The system you choose is not as important as your commitment to serious preparation. The Princeton Review, Kaplan, and Manhattan consistently get good reviews from MBA students. You might choose a class, a tutor, an online course or a book. While a self-paced book is the most cost-effective prep method–and consistently yields great scores–the important thing is that you take your preparation for the test seriously. If you do, you are likely to get a really good score. If you do not, you are likely to score poorly.

The last point I’ll cover is the test score, because ultimately that’s what matters. Our average GMAT score for an admitted McCoy MBA student is 540. Because the GRE is new to us we don’t have any historical data, but using this tool from ETS we have calculated that a comparable GRE score is approximately 151 on each of the two sections. These are the baseline scores you should shoot for. If you score above that- awesome! If you score a little under, that’s ok- you should still apply. But your score needs to be competitive. Generally speaking, a GMAT score in the 500’s is competitive. A score in the 600’s is considered very good, and a score in the mid- to high-400s can still be competitive PROVIDED you have other attributes that make you a great candidate. For more information please give us a call.

Whew! That’s a lot of information! I hope this has been helpful. In the next installment we’ll talk about your resume, letters of recommendation and essays (all of those are far less involved than these two exams). In the fourth installment we’ll sum up by discussing the optional cover letter and the review/notification process. Stay tuned!

Graduate Admissions Process: Part 1

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The “Future Students” tab on our website has an entire section devoted to the admissions process. And while it is pretty straightforward some prospective students may find it helpful to discuss the different parts of the application process in more detail. In this post we’ll talk about the ApplyTexas online application and transcripts. We will also explain the Texas State Graduate College.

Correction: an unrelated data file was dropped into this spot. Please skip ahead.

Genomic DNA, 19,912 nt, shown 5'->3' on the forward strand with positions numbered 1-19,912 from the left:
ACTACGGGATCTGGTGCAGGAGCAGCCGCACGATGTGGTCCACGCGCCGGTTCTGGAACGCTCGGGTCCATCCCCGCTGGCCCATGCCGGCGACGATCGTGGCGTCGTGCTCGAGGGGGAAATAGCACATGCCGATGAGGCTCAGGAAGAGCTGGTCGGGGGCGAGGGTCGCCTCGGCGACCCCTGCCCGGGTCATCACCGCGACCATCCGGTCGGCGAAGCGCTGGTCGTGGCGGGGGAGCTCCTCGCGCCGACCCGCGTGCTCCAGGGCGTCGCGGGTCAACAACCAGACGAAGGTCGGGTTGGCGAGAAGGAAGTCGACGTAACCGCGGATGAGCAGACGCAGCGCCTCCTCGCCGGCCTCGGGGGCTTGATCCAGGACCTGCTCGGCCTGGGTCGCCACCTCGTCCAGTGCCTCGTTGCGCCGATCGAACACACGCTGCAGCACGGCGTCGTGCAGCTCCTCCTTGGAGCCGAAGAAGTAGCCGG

First things first: ApplyTexas is a website that allows you to apply to multiple universities and programs. Texas State utilizes this website and it’s how you apply to the university. The fee–as of this post–is $40 for US students and $90 for international students (those students who graduated from a non-US institution). The difference in the fee has to do with the conversion and/or interpretation of international transcripts.

Transcripts should be requested from any higher education institution that you have attended. This includes junior colleges, community colleges, colleges and universities. The only exception is if you have attended Texas State (or any of the name variants!): transcripts from our university are obtained automatically and you do not need to request them from the Texas State Registrar’s Office. Ideally you can get your school/college/university to send the transcript directly to the Graduate College, which is the intake point for all of your application documents. “But I opened my mailbox and they sent it to me!” No worries. Don’t open it and send it to the Graduate College in another envelope. Or hand-deliver it. As long as it’s sealed you’re fine.

Occasionally, prospective students will ask about dual-credit courses they took in high school. In terms of our application process you can just submit the transcript that originally captured that credit; you do not need to submit your high school transcripts to the Graduate College.

Speaking of the Graduate College, it’s worth explaining how Texas State is structured. The Graduate College is an independent college at Texas State but they do not offer any academic programs. Instead, they are the central intake point for all graduate applications across the entire university. They also serve as a clearinghouse for all graduate-related issues. Even though you are applying to McCoy, everything you submit goes directly to the Graduate College.

I hope this is helpful. In part 2 we’ll discuss the GMAT/GRE and your resume.